HARVARD-5th St Towers: This was our first use of the new language, and after a walkthrough of 8 hours, followed by a negotiation between the company and the steward, the janitor won a reduction of a whole floor (equal to about an hour and a half each night).
·SBM-Medtronic: the company announced it would make a series of workload increases, but when the workers all requested “walk throughs”, the company decided to withdraw its proposed changes.
· ABLE-Washington Square: workers got the company to postpone changes for three months, and job descriptions in English, Spanish and French.
· ABM-La Salle: the company assigned 20 more hours per week to the building to help the janitors there, after a meeting with the steward and management.
· ABM-Normandale Lakes: In a meeting with workers, the company agreed to remove 45 minutes of work from a janitor (half the bathrooms on one of his floors).
· ABM-Best Buy: the workers got ABM to reduce the frequency of vacuuming and recycling to once every two weeks. They also won an amnesty (no workload disciplines for two months after the change), and detailed colored maps and written descriptions of their jobs.
· Marsden-Retek: Janitors are pushing the company to add 16 hours of help each week to the building
Minneapolis, MN – After two months without a contract, hundreds of hours of negotiations, and a one-day strike, today SEIU Local 26 janitors and security officers voted to approve new contracts which will help strengthen the middle class in the Twin Cities.
“This is a major victory for working families,” said Margarita Del Angel Lopez, a janitor who works at the IDS Center in Minneapolis. “We work hard to support our families, we fought hard against cuts that would have destroyed thousands of jobs. This shows that when we stand together, we can move forward together. These are the best contracts in the history of the local service sector industry.”
“Suburban security officers have been working for years without a raise,” said Fred Anthony II, a security officer from St Paul. “Some of them haven’t had a raise in up to eight or 10 years. This is the first time they have guaranteed contracts, guaranteed health care, guaranteed job security. It helps bring them out of poverty.”
More than 6,000 janitors and security officers won $1.20 raises over three years, which will pump $48 million into local communities. They also protected stable, full-time positions for thousands of workers. In addition, janitors and security officers secured better employer-based healthcare coverage, which will enable workers to access affordable coverage, rather than be forced to rely on public programs paid for by taxpayers.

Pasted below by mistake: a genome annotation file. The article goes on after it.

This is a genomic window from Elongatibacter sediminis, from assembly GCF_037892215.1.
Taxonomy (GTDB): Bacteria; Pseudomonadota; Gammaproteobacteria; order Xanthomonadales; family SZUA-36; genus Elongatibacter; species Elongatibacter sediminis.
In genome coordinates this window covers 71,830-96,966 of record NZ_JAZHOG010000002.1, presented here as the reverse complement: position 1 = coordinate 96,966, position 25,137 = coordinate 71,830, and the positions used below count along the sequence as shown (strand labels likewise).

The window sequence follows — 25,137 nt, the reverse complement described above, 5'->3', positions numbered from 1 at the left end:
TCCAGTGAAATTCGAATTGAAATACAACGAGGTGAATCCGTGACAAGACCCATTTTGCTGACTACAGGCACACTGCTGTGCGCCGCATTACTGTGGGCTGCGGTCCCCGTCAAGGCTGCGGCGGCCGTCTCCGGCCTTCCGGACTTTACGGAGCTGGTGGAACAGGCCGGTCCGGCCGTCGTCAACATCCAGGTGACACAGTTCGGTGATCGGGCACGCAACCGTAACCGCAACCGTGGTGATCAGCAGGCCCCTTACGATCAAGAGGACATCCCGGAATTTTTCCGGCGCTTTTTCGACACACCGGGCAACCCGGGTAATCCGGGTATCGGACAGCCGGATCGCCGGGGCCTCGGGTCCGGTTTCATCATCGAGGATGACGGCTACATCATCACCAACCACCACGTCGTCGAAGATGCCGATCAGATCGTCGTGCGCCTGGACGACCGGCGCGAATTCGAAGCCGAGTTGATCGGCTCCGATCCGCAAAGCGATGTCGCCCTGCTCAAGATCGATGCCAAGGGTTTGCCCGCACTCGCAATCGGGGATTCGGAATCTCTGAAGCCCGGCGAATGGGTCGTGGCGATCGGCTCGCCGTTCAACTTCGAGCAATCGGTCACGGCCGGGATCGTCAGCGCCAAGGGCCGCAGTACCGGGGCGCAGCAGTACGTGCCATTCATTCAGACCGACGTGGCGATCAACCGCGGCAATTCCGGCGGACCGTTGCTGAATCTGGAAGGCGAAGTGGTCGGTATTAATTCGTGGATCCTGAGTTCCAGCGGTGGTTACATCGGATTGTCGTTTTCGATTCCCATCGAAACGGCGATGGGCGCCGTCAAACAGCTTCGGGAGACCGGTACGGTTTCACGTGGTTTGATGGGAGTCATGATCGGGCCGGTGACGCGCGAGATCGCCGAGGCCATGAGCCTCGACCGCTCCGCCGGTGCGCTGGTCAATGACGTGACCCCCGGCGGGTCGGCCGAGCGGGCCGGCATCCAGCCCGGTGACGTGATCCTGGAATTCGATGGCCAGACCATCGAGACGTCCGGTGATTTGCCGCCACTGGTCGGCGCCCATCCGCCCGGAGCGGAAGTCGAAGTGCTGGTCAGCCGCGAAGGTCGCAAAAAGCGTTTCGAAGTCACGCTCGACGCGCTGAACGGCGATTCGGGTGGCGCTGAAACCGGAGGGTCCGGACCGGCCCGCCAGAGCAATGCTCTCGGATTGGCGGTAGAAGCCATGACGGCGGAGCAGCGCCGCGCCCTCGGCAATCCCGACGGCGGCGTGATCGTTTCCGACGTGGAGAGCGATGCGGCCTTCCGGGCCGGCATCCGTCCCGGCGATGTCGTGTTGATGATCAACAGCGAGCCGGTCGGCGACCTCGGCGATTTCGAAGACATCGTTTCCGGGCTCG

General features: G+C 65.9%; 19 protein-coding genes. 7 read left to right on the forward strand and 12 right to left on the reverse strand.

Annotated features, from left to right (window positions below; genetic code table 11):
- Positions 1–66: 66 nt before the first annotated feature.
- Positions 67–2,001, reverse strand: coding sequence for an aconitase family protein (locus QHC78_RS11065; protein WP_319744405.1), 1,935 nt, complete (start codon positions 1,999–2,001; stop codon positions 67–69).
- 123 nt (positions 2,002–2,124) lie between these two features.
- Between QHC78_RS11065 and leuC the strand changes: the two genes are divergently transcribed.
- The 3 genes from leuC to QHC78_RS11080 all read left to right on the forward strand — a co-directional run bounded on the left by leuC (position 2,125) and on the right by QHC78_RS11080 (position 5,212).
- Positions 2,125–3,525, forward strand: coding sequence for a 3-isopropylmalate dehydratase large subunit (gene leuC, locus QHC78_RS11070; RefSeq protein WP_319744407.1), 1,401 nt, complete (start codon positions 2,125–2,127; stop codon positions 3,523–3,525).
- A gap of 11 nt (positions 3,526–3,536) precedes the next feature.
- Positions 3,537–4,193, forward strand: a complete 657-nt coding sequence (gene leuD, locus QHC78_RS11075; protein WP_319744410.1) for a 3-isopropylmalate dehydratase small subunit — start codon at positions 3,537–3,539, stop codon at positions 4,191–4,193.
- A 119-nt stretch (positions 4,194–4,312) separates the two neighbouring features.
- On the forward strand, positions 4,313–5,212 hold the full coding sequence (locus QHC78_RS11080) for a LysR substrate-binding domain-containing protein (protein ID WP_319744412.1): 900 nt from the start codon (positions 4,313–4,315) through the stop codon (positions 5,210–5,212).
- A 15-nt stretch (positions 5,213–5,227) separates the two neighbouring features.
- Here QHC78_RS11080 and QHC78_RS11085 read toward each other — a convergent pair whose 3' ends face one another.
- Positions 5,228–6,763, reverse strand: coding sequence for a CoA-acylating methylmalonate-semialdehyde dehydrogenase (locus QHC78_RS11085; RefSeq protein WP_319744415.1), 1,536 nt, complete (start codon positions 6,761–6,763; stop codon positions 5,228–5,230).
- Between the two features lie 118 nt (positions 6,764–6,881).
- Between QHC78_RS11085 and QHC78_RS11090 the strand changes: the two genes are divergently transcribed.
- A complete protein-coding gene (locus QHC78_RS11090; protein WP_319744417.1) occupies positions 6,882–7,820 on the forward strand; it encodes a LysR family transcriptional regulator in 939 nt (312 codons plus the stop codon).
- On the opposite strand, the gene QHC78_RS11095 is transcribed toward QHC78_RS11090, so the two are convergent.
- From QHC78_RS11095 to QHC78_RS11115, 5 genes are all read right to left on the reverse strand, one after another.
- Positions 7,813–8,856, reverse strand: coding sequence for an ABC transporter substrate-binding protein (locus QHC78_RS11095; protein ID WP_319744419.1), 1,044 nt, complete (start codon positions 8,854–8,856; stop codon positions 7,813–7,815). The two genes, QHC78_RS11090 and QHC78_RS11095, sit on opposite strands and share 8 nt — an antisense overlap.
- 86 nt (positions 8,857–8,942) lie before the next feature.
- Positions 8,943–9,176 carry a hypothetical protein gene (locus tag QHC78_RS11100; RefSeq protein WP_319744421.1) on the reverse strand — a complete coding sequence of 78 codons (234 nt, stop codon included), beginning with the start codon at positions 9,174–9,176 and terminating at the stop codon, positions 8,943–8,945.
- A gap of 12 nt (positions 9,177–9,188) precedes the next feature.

This marks the first contract for 1,000 suburban security officers who formed their union with SEIU Local 26 in January 2011 – in addition to getting raises for the first time in years, they gained employer-based healthcare coverage for the first time ever.
“So often, we see the rich get richer, while the rest of us continue falling behind,” said Javier Morillo, President of SEIU Local 26. “Seeing working people win is a very important thing. It’s a beautiful thing. And so congratulations to all of our members who worked hard for this win. Together, we are working toward a better future for all of Minnesota, where people who work for a living are able to make a living. We showed that the labor movement is alive and well in Minnesota.”
SEIU Local 26 janitors reached a tentative agreement last (more…)
On Friday, over 100 of our elected bargaining committee members met with both security and janitorial companies, before our deadline for a new contract. After more than 31 hours of marathon negotiations through the night, the janitorial companies agreed to a great new contract including:
Next Step :
Ratification Vote This is a big step forward for office janitors! As a result of the tentative agreement, our strike is cancelled, and we will have the member ratification vote this Saturday, March 2nd, 11am at the Local 26 hall. Find out more about the ratification event here.